ay what you will about Abba, they did the best job of representing what was good about mid-'70s pop. Their music might have been as rootless as a Chia Pet but, also like that bizarre animal/plant, it could grow on you. In the mid-'70s, America was already awash with such popular non-rock acts as the Carpenters, Barbra Streisand, Barry Manilow, Anne Murray, and Olivia Newton-John, so why not add a sweet-sounding, exotic band from Sweden? All of the above acts had plainly discernable talent (some more obviously than others), not to mention well-honed and carefully maintained images, which made them the pop phenomena of the mid-'70s. The music these artists created was aimed at a slightly older age group than rock and roll's target audience, so it was geared to reflect the sophisticated tastes and more mature lifestyles that an older audience presumably possessed. An older audience also implied a more conservative demeanor and less musically adventurous tastes. Unfortunately, this also meant that the material, although crisply produced, was deliberately lacking in innovation or controversy. As a result, a cycle developed that stunted the growth of pop music. Abba embraced the homogenized lack of topicality that defined most middle-of-the-road artists but geared its material to a more sprightly audience. The typical teenage rock-and-roll fan and the typical mid-40s housewife might not have cared for Abba, but virtually everybody between these two extremes found something to like. The unprecedented appearance of a Swedish pop group on the American charts notwithstanding, Abba's first American single was catchy enough to become instantly familiar.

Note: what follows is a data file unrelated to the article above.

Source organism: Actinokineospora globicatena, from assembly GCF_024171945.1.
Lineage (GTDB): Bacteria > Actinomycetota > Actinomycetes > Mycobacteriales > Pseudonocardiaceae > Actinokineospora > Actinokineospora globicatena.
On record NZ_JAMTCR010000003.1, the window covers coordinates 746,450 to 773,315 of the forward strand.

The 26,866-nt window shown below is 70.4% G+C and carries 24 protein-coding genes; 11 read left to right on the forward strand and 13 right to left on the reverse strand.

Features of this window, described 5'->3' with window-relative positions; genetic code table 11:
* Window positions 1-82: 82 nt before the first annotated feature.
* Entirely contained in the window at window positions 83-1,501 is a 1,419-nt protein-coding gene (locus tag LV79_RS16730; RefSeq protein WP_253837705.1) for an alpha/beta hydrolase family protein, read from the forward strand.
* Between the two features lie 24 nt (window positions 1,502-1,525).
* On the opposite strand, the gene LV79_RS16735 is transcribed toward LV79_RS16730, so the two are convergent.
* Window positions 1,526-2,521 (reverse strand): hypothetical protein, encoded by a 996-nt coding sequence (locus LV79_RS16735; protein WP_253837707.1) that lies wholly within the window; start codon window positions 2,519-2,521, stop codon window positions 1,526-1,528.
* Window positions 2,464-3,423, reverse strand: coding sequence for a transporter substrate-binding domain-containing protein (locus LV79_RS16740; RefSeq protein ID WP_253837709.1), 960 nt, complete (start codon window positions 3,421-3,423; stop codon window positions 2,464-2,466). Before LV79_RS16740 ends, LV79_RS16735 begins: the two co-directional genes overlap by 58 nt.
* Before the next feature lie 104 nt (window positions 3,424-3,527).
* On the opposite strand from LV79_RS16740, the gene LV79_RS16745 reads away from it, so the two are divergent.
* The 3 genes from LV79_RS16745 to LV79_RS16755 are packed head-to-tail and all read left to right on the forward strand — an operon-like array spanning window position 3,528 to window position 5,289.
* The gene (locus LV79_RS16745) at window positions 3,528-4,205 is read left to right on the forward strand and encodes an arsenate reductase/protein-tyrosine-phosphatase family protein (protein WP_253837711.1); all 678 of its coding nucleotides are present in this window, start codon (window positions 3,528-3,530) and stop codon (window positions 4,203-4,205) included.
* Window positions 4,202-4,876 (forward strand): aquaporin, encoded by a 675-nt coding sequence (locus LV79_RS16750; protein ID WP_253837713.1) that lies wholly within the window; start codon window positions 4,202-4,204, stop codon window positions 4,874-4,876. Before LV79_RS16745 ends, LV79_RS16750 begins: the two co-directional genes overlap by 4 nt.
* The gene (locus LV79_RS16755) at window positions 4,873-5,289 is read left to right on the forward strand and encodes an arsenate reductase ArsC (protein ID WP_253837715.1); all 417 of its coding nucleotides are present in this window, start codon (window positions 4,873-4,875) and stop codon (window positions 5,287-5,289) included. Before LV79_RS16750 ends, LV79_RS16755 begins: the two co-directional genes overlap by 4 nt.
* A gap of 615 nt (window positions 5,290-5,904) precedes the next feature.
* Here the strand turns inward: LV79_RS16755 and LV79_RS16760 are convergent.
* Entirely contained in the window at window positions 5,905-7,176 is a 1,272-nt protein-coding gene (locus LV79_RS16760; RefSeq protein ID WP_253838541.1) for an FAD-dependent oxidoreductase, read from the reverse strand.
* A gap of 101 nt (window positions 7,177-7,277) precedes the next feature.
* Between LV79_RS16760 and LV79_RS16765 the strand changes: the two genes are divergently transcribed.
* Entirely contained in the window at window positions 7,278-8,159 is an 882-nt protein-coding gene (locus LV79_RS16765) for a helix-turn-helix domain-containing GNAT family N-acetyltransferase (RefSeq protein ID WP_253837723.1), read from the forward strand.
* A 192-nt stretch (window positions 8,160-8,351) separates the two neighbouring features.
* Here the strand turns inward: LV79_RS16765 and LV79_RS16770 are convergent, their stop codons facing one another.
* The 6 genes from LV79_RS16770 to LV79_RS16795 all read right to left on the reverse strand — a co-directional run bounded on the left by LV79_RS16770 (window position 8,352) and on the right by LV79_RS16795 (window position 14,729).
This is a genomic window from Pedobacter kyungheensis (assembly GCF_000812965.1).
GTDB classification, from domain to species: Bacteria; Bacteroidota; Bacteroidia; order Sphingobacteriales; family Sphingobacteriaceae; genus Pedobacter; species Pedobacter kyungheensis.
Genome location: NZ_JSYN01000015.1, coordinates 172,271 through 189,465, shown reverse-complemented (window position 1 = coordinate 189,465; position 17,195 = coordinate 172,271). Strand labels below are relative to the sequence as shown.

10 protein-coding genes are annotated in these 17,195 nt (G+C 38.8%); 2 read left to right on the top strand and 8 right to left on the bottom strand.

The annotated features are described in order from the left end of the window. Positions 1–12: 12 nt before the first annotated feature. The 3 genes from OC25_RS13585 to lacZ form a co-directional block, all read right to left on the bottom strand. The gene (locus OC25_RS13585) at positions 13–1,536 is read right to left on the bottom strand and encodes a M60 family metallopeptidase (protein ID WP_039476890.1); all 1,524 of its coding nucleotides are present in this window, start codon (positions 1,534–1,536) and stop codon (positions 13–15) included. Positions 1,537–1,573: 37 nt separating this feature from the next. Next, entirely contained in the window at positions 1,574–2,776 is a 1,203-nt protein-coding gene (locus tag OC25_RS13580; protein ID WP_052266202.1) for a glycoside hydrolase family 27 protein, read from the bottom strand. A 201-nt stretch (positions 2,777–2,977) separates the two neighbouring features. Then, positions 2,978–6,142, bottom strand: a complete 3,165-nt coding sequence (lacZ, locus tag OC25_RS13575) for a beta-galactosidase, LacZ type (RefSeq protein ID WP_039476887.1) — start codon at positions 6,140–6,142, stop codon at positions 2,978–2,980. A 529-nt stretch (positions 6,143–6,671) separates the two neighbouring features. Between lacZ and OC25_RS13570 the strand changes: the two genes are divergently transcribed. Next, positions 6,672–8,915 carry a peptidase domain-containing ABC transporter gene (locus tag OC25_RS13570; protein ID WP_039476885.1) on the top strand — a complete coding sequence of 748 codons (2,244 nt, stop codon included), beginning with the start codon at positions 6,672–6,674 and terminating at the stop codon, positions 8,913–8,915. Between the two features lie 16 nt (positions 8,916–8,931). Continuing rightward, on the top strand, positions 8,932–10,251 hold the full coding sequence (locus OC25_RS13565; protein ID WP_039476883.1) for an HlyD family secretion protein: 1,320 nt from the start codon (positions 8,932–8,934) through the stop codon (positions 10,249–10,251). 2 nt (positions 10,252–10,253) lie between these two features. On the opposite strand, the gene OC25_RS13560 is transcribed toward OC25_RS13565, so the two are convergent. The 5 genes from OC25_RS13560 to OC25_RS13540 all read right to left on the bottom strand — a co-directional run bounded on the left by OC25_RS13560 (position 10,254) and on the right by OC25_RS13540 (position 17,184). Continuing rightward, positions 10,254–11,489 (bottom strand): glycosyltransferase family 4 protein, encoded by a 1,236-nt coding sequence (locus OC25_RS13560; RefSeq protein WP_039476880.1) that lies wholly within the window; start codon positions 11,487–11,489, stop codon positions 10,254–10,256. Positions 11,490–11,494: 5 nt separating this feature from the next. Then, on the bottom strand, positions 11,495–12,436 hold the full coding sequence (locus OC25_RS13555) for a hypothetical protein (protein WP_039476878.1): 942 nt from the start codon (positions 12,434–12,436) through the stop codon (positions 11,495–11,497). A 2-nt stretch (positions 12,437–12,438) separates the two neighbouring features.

In addition to reaching #6 in the United States, "Waterloo" climbed to #1 in Sweden, Britain, Norway, Holland, Denmark, and Belgium, selling over five million records worldwide. "Honey Honey," a smooth and happy medium-tempo pop tune, barely cracked the Top 40 in America, peaking at #34 in October 1974, but it became Abba's second million-seller in Europe. Through elaborate lip-synched videotape productions Abba proceeded to become the number-1 group in all the world except the United States, selling zillions of records. Abba's second album, Abba, sold four million copies in Britain before it was released, and the four singles from the album sold over a million each. Their rocker "S.O.S." climbed to #10 in America and sold four million in Europe alone. "I Do, I Do, I Do, I Do, I Do," was an echo of the late Fifties that captured the sound of Connie Francis and sold over two and a half million copies. "Mamma Mia," "So Long," and "Fernando," which sounded like a South American revolutionary folk song, all earned more precious metal for the group. Their Abba's Greatest Hits album repackaged all their million sellers with some of their earlier material and sold over six million copies worldwide in 1976. The Arrival album in 1977 featured three more big hits: Abba's first #1 hit in America, "Dancing Queen"; the beautiful ballad "Knowing Me, Knowing You"; and "Money, Money, Money."
In 1978 "Take a Chance on Me," with its a cappella opening, was the perfect summer song; and "The Name of the Game," a ballad with a good beat and lush harmonies, was another richly produced hit. Although many rock critics raved over the group's "growth" and "sophistication" of Abba: The Album, which was sorely lacking in upbeat tunes, it also proved the group's least successful venture in America. But Abba was not ready to abandon their commercial sense for good reviews. Benny and Bjorn labored for close to two years in their state-of-the-art recording studio in Stockholm, and their hard work was rewarded when "Does Your Mother Know," a great rocker about jailbait, climbed the singles charts in the summer of 1979. Voulez-Vous marked a return to rock and roll for Abba, with catching tunes like "Kisses of Fire," "If It Wasn't for the Nights," "As Good As New," and the title cut, a searing song about a pick-up at a disco. In September 1979 the group made its long-awaited first concert tour of North America, playing to packed houses. 1981 brought the long-awaited album Super Trooper and a Top 5 hit single in America, a touching ballad about divorce called "The Winner Takes All." By the beginning of the '80s, Abba had secured their place as one of the world's great rock groups with their ability to put a smile on the face of rock and roll.
- Thomas Ryan, American Hit Radio, Prima Entertainment, 1996.
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